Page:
A pressure ulcer is a localized injury to the skin and/or underlying tissue usually over a bony prominence, as a result of pressure, or pressure in combination with shear (npuap.org).

Pressure ulcers are costly, painful and are often perceived as the result of poor quality care.  The Center for Medicare and Medicaid Services has included pressure ulcer risk assessment and implementation of prevention protocols in the OASIS-C. Home health agencies that fail to identify patients at risk are missing an important step to preventing pressure ulcers that occur under the care of the agency.

Tools for Outcome Measurements

Pressure ulcer prevention begins with risk assessment.  In the  OASIS-C item M1302, The Center for Medicare and Medicaid (CMS)  asks that patients be identified with or without a formal pressure ulcer screening tool. Agencies should choose a validated pressure ulcer screening tool. The Braden Scale (Bergquis & Frantz, 2001) has been validated with home care populations, but it is not the only validated tool available. The Norton and the Waterlow Scale are also good alternatives. What is more important is accuracy and consistency in use. This can only be accomplished through staff education.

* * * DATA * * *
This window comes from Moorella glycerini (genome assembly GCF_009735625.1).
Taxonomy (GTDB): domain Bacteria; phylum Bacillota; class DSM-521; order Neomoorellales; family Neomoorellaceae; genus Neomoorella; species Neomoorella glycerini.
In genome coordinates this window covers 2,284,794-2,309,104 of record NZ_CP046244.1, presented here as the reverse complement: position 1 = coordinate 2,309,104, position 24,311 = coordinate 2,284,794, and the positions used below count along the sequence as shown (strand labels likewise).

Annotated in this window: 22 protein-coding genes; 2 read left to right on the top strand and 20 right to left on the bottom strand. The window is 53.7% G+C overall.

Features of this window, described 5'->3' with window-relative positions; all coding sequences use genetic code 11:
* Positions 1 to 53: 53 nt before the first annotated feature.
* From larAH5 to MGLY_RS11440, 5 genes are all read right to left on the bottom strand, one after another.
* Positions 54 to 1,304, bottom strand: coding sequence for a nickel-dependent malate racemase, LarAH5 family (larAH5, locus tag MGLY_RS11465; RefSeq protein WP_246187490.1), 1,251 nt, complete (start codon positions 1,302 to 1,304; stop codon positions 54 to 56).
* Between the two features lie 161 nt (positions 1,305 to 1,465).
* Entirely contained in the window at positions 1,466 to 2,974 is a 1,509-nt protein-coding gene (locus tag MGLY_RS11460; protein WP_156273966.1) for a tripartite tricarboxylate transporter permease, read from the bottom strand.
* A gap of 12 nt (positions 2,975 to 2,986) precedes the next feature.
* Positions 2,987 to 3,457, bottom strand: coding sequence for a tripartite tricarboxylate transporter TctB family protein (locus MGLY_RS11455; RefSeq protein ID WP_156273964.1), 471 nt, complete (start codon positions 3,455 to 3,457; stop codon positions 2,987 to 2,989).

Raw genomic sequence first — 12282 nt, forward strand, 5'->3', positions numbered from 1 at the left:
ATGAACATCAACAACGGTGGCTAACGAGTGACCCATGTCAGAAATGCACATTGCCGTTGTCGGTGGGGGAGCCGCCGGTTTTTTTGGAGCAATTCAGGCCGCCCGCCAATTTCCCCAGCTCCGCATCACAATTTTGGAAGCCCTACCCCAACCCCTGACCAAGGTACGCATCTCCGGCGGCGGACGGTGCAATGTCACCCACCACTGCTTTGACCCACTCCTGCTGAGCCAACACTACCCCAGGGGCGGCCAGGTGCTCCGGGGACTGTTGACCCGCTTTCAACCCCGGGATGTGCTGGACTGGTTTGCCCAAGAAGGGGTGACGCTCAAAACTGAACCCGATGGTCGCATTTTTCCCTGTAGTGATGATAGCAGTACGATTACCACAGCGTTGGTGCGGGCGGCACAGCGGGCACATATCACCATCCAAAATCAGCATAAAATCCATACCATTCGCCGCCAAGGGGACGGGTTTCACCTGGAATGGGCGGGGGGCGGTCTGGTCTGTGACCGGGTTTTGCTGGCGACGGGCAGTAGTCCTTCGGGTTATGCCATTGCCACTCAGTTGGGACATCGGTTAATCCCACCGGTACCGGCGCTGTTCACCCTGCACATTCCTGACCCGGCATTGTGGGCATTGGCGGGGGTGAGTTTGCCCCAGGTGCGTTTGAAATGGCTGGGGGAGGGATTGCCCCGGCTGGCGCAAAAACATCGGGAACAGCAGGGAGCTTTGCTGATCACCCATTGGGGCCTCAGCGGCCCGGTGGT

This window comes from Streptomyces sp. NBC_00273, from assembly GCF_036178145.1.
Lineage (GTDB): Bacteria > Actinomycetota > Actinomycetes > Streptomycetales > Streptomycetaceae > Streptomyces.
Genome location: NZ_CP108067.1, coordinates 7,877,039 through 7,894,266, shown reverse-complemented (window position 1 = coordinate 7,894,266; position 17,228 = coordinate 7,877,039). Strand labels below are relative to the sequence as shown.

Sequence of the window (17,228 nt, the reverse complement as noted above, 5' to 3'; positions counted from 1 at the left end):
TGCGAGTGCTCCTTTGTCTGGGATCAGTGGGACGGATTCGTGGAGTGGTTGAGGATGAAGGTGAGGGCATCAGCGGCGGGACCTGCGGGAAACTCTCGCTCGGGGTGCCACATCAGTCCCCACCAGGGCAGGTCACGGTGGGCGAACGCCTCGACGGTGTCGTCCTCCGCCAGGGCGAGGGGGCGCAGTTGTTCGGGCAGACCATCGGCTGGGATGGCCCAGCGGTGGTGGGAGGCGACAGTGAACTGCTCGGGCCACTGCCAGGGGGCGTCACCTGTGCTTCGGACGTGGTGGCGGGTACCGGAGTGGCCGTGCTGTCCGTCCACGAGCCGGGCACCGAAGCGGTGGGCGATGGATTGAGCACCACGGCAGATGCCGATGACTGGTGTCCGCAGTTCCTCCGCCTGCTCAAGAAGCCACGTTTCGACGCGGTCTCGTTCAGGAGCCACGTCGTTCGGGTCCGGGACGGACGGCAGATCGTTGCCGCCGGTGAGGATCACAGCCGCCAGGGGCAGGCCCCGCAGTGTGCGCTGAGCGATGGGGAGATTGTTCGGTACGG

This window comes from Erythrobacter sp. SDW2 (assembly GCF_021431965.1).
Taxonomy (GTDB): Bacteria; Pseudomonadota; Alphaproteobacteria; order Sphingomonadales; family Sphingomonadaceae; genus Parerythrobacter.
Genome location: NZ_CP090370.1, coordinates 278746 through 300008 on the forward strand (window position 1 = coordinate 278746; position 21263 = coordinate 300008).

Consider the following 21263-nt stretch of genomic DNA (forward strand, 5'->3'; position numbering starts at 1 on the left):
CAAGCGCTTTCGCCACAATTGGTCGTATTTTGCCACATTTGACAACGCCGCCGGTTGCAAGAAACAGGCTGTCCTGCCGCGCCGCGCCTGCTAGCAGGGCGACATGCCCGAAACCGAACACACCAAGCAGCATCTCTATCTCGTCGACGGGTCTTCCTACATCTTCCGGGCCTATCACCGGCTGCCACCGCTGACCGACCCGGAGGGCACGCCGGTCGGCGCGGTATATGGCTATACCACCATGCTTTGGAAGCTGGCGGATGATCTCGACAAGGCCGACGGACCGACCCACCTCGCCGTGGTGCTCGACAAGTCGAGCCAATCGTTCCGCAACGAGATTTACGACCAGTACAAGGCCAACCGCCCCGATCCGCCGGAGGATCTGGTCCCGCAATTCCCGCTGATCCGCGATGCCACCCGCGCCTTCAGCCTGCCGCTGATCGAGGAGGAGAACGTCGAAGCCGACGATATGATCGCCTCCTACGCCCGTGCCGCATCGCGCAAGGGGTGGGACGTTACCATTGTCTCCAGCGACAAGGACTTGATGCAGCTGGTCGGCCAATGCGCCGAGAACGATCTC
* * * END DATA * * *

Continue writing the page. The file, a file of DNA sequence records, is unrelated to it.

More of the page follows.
Once the risk assessment is completed, implementation of  pressure ulcer prevention measures should be based on the information obtained. The Braden Scale has a set of measures correlated to the risk identified (www.bradenscale.com). Many clinicians use the overall Braden score as a starting point for deciding risk. However, when sub-scale scores such as mobility, incontinence or shearing are triggered, it is just as important to address these with appropriate prevention measures.

Several factors impact pressure ulcer prevention in the home. Taking these factors into prevention planning will improve an agency’s ability to avoid pressure ulcers in their patients.

Accurately Assessing Pressure Ulcers